Billions of pounds of Government funds set aside to boost economic growth and jobs in the English regions remain unspent, MPs have said.
The Commons Public Accounts Committee said that of the £3.9 billion allocated to regions since the coalition came to power in 2010, less than £400 million had actually been allocated to local projects and businesses, according to the most recent figures.
The committee said that officials had been forced to admit that their initial projections for jobs created or safeguarded had proved "wildly over-optimistic".
It warned that the Government departments responsible - Communities and Local Government (DCLG) and Business, Innovation and Skills (DBIS) - could now struggle to meet their financial targets.
The funding was supposed to be channelled to the regions through a series of initiatives - such as the Regional Growth Fund and enterprise zones - set up by the coalition after it abolished the old regional development authorities.
However little cash has so far found its way to its intended recipients, with £1 billion still "parked" with intermediary bodies such as local authorities and banks, with most of the rest retained in Whitehall.
One programme run by Santander UK had so far managed to distribute £2.3 million out of a fund of £53.5 million - even though the bank will ultimately be able to claim administration costs of up to £5 million over the lifetime of the scheme.
Progressing in creating jobs was said to have fallen "well short" of ministers' expectations of 550,000 jobs created or safeguarded between 2011 and the mid-2020s, with only 65,000 so far secured.
The performance of the enterprise zones was described as "particularly underwhelming" with barely 5,000 jobs. An original estimate of 54,000 jobs by 2015 has been downgraded to between just 6,000 and 18,000.
The cost or creating jobs has also risen sharply from an average of £30,400 per job under round one of the Regional Growth Fund to £52,300 in the latest round.
"Despite the large sums available for promoting economic growth locally, little money has actually reached businesses," said Margaret Hodge, the committee chairman.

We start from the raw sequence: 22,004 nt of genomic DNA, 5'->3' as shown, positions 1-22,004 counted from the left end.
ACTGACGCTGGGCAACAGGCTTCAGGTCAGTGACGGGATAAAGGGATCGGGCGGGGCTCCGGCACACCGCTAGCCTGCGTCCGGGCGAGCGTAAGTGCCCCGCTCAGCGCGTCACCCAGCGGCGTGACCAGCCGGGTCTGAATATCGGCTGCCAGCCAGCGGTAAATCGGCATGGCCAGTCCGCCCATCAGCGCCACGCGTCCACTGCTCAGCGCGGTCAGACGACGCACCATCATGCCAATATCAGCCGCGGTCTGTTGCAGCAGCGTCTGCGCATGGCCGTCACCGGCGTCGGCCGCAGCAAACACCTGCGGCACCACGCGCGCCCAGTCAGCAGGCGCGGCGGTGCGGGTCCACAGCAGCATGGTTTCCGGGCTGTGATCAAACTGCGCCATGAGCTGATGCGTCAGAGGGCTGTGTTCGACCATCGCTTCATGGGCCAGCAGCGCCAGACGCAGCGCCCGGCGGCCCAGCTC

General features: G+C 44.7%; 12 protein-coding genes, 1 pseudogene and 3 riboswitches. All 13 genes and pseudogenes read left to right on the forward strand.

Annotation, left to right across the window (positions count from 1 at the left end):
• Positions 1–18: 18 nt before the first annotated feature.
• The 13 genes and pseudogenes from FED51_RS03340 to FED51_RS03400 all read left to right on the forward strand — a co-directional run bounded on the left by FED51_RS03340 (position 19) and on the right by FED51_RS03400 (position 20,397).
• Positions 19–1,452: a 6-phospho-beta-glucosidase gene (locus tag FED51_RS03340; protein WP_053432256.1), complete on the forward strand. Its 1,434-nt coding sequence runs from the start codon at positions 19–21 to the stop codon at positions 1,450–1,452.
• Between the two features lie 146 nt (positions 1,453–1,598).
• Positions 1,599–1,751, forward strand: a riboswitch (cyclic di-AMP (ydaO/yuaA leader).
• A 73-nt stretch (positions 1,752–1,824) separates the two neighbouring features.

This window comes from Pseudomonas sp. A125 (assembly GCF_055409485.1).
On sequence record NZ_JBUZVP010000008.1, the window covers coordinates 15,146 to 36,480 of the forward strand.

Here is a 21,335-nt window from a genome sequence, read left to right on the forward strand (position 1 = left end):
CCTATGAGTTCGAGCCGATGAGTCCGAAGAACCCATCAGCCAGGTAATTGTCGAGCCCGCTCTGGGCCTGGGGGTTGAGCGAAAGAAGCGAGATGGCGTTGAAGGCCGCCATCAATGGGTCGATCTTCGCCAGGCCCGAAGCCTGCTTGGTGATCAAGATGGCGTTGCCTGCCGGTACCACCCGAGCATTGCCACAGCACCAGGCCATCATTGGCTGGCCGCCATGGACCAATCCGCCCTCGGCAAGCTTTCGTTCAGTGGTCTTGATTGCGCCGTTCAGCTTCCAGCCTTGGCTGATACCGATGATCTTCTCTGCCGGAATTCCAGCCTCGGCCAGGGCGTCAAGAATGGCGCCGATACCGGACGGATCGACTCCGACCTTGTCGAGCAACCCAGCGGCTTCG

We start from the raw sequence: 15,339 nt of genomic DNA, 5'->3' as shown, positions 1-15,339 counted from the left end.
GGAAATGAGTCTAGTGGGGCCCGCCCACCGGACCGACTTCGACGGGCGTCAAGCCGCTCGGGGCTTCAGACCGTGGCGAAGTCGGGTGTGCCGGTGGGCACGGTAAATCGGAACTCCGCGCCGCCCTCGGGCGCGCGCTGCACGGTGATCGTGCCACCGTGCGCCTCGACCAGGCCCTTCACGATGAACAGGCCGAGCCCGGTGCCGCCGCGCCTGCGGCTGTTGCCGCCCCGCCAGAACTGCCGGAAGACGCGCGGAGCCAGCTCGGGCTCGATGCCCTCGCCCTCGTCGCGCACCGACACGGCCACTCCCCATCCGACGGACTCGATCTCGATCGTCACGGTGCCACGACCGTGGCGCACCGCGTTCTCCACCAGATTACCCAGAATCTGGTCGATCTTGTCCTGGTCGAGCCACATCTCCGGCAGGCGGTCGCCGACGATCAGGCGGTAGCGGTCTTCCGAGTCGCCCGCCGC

"The departments have not managed the local growth initiatives as a coordinated programme with a common strategy, objectives or plan. T he departments need to learn lessons from the current programme and adopt a more coordinated and strategic approach when introducing the new growth deals next year."
Local growth minister Kris Hopkins said the report was based on "old figures" and insisted money was getting to local projects.
He said: " Britain's economy is growing and more people are in work today than ever before. Not only have we rebalanced the books, but we've created more jobs and growth outside of London.
"The Regional Growth Fund is working - over £1.2 billion has been paid to projects and companies across England - helping businesses create thousands of jobs up and down the country. We've sped up the process - companies get the money when they need it and after all the necessary checks have been carried out. Anything else would be irresponsible and a waste of taxpayers' money.
"Local Enterprise Partnerships and Enterprise Zones are proving their worth. Designed and run locally, in contrast to the distant and unwieldy Regional Development Agencies, they are accountable through the elected council that co-chairs them."
He said Enterprise Zones had harnessed government funding to secure £1.2 billion of private sector investment and to create more than 9,000 local jobs.
Some £652 million of Growing Places funding has been allocated to 305 projects that will create 4,900 businesses, 94,000 jobs and 27,000 houses, he added.